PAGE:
Who is the Empress?


Who is the Empress?

The Empress card of the tarot deck is a portrayal of the constellation Cassiopeia, the celestial queen of the heavens. Cassiopeia was the wife of Cepheus, a legendary king of Ethiopia.

Cassiopeia was a woman of great beauty, but also of great vanity. On one occasion she publicly claimed that she and her daughter Andromeda were more beautiful than the Nerieds, who were sea-nymphs. When the Nerieds heard of Cassiopeia's boast, they complained to Poseidon, the god of the Oceans.

Poseidon decided to punish Cassiopeia by sending the sea-monster Cetus to ravage the kingdom. Cepheus learned from Ammons's oracle that in order to save his kingdom, he must sacrifice his daughter Andromeda by chaining her naked to a rocky cliff as an offering to the sea-monster Cetus.

As the sea-monster approached Andromeda, the hero Perseus just happened to be flying by on the back of Pegasus the winged horse. Looking down he saw the sea-monster getting near and Andromeda clained to the rocks. He saw the King Cepheus and Queen Cassiopeia standing on a cliff nearby, so he made a hasty landing there and learned the story about Cassiopeia's boast and the consequences of it.

Suddenly he struck a deal with the grieving parents: Perseus would have Andromeda's hand in marriage and also a kingdom in return for rescuing their daughter. The king and queen quickly agreed so Perseus jumped upon Pegasus and took off toward Andromeda and the sea-monster.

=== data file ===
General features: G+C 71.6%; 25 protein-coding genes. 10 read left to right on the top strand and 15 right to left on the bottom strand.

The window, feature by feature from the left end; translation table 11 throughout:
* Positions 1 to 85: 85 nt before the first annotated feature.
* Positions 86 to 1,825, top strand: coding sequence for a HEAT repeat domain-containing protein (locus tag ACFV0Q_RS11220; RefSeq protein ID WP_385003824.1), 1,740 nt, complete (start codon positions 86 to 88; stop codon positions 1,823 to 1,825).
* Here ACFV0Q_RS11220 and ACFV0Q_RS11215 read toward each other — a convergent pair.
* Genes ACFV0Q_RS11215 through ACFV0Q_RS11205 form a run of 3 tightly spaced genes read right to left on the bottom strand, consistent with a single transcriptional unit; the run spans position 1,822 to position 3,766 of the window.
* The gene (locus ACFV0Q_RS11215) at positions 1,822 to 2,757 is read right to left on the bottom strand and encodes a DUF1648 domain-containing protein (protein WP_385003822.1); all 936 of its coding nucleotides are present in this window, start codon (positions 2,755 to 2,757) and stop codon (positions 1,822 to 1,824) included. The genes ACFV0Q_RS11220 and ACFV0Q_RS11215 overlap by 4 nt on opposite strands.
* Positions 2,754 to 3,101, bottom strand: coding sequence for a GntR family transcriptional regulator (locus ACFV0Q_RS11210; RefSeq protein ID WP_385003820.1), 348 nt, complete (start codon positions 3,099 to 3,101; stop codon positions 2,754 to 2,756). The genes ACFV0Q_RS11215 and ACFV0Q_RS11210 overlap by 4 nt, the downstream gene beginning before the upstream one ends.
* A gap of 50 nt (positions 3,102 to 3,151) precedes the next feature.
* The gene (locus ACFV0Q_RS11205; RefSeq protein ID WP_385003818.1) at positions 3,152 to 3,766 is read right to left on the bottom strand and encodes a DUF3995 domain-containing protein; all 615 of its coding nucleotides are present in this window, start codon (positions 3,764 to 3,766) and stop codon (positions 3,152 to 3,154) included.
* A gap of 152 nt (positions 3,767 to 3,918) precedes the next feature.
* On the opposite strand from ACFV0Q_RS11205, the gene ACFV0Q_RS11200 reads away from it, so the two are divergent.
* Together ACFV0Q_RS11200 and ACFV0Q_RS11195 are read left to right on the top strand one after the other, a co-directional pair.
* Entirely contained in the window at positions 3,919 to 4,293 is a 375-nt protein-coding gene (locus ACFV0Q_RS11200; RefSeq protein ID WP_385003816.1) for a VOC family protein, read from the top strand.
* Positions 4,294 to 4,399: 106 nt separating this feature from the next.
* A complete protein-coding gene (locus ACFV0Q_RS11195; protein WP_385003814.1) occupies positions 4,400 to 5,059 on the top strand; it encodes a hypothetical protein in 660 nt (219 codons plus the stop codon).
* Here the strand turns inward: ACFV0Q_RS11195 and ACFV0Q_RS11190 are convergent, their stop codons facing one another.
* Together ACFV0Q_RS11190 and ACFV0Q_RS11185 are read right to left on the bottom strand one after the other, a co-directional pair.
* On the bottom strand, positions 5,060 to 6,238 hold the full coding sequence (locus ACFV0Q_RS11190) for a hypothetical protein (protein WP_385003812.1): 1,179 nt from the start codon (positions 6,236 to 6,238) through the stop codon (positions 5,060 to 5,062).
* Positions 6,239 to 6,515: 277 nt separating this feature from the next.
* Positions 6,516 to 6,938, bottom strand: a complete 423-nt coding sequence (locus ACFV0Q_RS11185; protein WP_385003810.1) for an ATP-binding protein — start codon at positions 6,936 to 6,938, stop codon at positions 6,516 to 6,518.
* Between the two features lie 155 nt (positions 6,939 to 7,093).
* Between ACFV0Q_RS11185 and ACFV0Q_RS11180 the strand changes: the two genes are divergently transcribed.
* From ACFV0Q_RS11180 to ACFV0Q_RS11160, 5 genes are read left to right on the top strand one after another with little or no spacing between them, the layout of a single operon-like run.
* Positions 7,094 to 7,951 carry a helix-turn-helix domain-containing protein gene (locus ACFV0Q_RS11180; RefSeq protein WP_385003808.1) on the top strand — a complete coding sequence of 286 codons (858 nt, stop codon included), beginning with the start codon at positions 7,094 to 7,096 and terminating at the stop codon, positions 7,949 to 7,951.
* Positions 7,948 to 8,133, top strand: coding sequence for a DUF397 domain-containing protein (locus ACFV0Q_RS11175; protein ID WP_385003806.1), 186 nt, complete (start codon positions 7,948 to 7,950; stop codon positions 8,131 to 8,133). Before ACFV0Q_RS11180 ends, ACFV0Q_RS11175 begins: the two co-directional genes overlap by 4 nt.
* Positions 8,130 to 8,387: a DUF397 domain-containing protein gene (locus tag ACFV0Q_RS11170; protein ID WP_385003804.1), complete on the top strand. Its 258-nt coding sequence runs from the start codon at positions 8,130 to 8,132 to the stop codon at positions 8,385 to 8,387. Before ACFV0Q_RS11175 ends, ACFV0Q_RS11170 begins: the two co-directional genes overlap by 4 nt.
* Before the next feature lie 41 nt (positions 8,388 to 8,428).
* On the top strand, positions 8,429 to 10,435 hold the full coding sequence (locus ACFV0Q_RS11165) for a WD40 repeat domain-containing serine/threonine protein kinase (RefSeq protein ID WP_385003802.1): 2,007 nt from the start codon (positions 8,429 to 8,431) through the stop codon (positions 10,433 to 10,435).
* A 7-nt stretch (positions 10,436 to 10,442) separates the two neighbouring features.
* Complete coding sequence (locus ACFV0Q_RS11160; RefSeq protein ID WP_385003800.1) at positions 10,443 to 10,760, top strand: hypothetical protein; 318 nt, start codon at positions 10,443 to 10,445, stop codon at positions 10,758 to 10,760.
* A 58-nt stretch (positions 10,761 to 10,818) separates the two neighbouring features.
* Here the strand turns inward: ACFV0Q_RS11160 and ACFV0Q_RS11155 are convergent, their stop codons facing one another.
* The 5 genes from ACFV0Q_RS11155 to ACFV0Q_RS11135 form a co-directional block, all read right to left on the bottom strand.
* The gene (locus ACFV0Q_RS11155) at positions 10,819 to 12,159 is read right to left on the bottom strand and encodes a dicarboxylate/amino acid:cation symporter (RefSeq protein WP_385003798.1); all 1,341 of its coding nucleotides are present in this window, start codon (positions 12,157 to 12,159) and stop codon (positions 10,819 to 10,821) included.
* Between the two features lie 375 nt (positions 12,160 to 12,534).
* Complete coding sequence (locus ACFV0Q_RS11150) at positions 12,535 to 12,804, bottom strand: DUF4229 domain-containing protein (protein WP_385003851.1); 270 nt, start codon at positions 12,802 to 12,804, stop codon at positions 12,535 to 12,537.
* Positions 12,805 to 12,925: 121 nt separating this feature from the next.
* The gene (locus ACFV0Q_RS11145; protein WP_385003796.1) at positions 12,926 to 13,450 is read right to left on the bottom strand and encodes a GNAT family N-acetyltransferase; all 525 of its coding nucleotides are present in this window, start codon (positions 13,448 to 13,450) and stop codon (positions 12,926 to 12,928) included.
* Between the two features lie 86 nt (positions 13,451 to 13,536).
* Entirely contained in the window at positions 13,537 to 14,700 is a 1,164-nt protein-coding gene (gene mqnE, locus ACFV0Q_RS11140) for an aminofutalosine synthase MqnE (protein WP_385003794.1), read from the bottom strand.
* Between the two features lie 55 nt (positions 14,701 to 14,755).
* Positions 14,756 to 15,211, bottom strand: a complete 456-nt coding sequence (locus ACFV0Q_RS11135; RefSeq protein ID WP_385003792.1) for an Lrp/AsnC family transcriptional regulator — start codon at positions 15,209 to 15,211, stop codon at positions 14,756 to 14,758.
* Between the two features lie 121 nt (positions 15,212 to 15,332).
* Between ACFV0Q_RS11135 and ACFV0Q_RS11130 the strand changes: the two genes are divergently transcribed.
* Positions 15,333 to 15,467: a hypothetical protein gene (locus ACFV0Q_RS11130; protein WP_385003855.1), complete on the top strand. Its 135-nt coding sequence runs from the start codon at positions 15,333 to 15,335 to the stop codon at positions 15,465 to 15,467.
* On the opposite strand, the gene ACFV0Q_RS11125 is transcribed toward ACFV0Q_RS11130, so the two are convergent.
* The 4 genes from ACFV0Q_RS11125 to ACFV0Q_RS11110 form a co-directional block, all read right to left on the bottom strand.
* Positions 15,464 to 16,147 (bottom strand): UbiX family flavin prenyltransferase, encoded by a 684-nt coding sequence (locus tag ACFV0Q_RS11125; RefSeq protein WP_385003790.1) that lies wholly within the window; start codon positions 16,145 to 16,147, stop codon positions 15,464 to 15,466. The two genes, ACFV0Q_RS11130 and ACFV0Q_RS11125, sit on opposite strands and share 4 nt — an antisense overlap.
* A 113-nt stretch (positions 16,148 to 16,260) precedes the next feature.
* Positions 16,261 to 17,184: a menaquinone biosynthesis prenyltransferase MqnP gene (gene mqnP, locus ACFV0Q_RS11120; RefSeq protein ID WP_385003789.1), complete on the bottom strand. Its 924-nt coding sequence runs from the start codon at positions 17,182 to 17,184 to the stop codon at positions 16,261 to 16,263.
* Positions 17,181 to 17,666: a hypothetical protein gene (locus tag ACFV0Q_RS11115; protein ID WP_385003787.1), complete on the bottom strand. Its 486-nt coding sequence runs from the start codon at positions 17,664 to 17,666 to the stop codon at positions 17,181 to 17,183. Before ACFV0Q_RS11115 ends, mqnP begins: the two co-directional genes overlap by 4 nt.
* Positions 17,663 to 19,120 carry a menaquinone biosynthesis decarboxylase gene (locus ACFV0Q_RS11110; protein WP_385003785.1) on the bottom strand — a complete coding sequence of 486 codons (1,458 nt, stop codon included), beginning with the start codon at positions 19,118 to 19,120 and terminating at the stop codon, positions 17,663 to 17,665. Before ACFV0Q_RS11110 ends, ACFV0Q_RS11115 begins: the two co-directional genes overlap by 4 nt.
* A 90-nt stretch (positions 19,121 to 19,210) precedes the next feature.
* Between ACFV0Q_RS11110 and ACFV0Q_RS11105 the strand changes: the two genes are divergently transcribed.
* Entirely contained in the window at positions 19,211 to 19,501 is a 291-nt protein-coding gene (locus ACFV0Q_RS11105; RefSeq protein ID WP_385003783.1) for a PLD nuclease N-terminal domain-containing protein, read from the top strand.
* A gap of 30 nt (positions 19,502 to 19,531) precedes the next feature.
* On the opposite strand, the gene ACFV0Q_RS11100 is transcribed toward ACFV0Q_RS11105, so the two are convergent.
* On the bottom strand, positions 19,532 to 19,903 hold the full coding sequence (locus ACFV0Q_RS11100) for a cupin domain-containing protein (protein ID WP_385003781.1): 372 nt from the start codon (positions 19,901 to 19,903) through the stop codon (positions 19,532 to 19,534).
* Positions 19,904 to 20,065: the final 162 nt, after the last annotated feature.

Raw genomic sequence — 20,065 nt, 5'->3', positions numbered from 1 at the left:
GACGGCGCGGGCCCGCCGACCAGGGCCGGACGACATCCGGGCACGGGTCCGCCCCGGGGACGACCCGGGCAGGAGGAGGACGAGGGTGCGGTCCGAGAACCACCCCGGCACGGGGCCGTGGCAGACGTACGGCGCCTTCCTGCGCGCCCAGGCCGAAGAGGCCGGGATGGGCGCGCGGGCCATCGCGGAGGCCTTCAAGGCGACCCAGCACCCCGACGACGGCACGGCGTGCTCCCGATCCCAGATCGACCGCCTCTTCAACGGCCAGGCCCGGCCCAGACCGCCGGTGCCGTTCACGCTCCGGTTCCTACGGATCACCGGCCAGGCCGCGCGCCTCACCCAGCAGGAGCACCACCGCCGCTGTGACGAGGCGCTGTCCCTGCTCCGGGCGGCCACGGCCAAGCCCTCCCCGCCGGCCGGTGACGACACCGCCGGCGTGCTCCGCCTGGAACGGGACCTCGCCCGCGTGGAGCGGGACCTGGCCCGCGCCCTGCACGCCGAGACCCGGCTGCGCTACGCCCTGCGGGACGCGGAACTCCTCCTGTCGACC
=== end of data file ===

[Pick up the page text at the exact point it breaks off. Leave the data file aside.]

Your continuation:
A fierce battle between Perseus and the sea-monster then ensued, but Cetus the sea-monster was destroyed and Andromeda was rescued. This story continues in the Emperor card and the Lovers card.

Eventually upon Cassiopeia's death, Poseidon placed her among the stars of Cassiopeia in a royal chair. Her feet point toward the northern star Polaris, so she is usually seen on her back with her feet in the air. In that uncomfortable position she spins as a further punishment for her boast and as a blow to her pride.

Look at Cassiopeia's role in this story to determine the moral of this tale. One moral of the story was not to anger the gods or compare yourself to the mythical figures unless you want to incur their wrath. The vain boast by Cassiopeia started the whole mess, so maybe boasting is the real evil. Cassiopeia was made an example of so that the people would have respect for the mythical figures, such as the Nereids.

The Empress is seen in the constellation Cassiopeia. The Empress is Cassiopeia.

Links to Wikipedia article on Cassiopeia:

The constellation Cassiopeia by Johann Bayer as the EMPRESS card in the Tarot.

The constellation Cassiopeia by Julius Hyginus as the EMPRESS card in the Tarot.

Links to historical illustrations of Cassiopeia:

- Cartomancer (Lance Carter)